Monday, August 24, 2009

A Real Life Guide to Getting into Entertainment Law From the Lawyer's View

I wrote about this topic for my company for the industry professional but I think a few words should be said to lawyers who want to get in the business:

We all hear “Make good grades so you can work in BigLaw & become a solo in a few years” but what if BigLaw isn't for you? Is it impossible to break into entertainment law? Not really.

If you want to work for a major studio or represent mega-stars, you're NOT going to be able to do that as a newer lawyer unless you've got serious friends OR you work for a mega-firm. However....

in my experience, there are plenty of creative professionals and companies who are not big on working with major law firms. For them, these firms are dismissive, charge way too much money and/or confuse them with excess legal jargon. However, individual lawyers are generally respected for their legal ability. Even as a new lawyer, actors and others in the business would tell me how much they respect lawyers and find the fact that I am one impressive. No one asked me about where I went to law school, my GPA or what firms I'd worked in. Nor did anyone behave like a 7th grader shunning a classmate for not wearing designer labels.

This experience isn't even unique to me as another aspiring entertainment attorney told me the same thing happened to her at a party w/people in the business.

Actors, artists, musicians, etc. are a dime a dozen in NYC. The up & comers generally don't have lawyers or even access to a lawyer to check over contracts. So even if you're a brand new lawyer in town, you already have a leg up w/this crowd. If you can speak the language of the business or relate on a personal level, even better. A huge part of this business is forging personal connections & what kind of vibes you give off.

If you're a name dropping, pretentious show off, creative people pick up on it & they will spread the word. If you scream at the mention of a famous person or don't think you can treat someone as any other human being (such as delivering unpleasant news as a lawyer sometimes must), you're not going to have credibility & really shouldn't pursue this area.

So, how can you meet these people? Here's some tips:

1. Do what my Entertainment Law professor told students to do: get an internship or PA for a project. Do not, I repeat, DO NOT grouse over the lack of pay. Most of these are unpaid; this is standard.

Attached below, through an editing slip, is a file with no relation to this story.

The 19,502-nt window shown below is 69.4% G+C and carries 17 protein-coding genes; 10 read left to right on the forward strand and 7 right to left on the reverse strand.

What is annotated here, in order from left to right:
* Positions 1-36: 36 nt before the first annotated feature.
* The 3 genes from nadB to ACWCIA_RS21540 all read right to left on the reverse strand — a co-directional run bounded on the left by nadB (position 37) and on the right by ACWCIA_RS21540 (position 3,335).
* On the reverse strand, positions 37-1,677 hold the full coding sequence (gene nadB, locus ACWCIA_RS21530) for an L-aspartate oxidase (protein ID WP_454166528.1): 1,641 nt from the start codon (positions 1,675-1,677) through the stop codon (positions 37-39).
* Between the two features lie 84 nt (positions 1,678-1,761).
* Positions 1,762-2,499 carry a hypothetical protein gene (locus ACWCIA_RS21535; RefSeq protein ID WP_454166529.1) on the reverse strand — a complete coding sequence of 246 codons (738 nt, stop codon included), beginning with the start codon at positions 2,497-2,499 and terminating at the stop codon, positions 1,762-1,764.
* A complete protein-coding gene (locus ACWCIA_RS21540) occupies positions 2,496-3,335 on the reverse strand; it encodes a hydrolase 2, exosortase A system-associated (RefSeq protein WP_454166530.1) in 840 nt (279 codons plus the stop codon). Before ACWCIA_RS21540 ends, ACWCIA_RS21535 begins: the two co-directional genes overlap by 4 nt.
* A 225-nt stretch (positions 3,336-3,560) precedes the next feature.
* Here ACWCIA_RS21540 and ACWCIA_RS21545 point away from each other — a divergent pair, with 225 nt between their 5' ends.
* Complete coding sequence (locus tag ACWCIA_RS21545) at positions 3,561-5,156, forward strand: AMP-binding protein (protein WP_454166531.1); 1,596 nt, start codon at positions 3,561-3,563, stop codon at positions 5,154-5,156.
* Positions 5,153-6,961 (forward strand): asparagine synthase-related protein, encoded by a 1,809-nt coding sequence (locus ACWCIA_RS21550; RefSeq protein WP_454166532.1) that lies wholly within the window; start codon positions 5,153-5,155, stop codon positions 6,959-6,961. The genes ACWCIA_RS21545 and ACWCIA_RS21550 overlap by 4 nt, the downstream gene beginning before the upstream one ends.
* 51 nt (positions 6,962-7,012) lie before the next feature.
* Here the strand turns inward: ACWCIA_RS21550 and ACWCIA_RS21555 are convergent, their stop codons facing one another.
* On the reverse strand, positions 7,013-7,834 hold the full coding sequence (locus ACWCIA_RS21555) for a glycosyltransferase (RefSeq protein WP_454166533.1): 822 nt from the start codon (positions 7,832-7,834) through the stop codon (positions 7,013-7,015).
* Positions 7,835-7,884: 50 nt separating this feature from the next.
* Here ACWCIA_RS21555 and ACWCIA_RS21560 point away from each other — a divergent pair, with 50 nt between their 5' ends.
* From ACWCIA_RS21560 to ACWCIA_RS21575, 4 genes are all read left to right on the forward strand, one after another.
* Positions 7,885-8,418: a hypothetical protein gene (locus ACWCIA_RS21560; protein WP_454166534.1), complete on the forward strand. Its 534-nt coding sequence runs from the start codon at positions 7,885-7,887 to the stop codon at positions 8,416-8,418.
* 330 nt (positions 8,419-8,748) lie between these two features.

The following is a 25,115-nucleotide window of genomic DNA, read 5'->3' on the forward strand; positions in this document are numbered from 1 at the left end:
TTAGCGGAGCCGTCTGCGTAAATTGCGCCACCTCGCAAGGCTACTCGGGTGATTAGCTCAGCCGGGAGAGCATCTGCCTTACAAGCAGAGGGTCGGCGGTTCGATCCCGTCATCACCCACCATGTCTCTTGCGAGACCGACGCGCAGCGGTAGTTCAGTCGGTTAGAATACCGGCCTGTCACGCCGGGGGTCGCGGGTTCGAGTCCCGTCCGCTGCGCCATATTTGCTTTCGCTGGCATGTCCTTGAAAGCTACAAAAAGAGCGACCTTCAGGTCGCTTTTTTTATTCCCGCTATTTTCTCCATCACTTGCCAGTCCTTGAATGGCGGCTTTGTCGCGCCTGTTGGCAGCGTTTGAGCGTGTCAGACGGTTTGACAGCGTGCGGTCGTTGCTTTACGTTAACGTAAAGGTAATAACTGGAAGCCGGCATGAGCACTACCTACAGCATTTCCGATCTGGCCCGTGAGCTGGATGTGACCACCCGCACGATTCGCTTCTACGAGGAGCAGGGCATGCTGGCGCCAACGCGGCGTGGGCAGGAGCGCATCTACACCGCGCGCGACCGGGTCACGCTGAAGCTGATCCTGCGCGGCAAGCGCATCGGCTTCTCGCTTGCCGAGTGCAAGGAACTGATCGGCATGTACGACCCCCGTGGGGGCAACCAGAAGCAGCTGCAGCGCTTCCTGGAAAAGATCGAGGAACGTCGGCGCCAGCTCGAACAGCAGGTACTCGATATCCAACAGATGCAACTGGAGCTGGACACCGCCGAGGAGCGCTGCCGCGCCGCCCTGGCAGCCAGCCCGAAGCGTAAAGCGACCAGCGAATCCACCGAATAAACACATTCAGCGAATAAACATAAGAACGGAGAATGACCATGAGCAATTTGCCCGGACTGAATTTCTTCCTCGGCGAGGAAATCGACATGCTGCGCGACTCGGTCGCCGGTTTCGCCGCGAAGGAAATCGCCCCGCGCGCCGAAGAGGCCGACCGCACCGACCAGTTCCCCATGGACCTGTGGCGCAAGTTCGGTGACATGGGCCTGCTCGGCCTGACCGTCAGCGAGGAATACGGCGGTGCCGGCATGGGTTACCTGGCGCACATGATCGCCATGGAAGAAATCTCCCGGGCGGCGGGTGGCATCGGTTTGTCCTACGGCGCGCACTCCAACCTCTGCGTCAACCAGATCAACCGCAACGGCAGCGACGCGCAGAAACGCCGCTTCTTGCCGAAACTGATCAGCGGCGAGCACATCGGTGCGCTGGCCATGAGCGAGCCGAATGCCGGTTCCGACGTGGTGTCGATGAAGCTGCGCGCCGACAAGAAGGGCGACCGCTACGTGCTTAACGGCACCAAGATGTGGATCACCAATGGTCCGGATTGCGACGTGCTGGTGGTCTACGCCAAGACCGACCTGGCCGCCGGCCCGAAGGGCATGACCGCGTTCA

2. Go to places where you might meet people in your field. If you want to represent indie musicians, go see some shows. Go to plays in more underground venues if you want to meet actors. Go to industry networking events.

3. If you have the looks, apply for extra or background work; again, don't whine about lack of pay since you never know who might be on top tomorrow.

4. One thing I did to get my contacts was use Craig's List. Introduce yourself to entertainment lawyers or those starting out their businesses. Seek their wisdom and make yourself available for networking. Some will talk to you, some won't but you never know who might be helpful in the future. If you see ads seeking entertainment lawyers that aren't demanding eons of experience, send a message.

5. Volunteer. This could also lead to valuable contacts & is a method used by a lawyer I know.

6. Become a manager. If an actor/musician/whomever isn't in the market for a lawyer, they might let you be a manager. You have to be licensed to be an agent but I've seen a fair amount of lawyers working as managers for actors & musicians. I would personally make sure I thought the actor/musician/whomever I was going to represent had a shot to avoid looking foolish with agents and others but if you can advocate w/out this, go right ahead. You can really stand out if you can get clauses like this one into your clients' contracts (

7. Befriend a talent agent. The person/company might have clients w/limited experience & be glad to have someone else help explain the paperwork.

These are just ideas based on my own experiences + that of others I've talked to. If you've got friends in high places, you're ahead of me & probably most lawyers who wish they were doing this but aren't.

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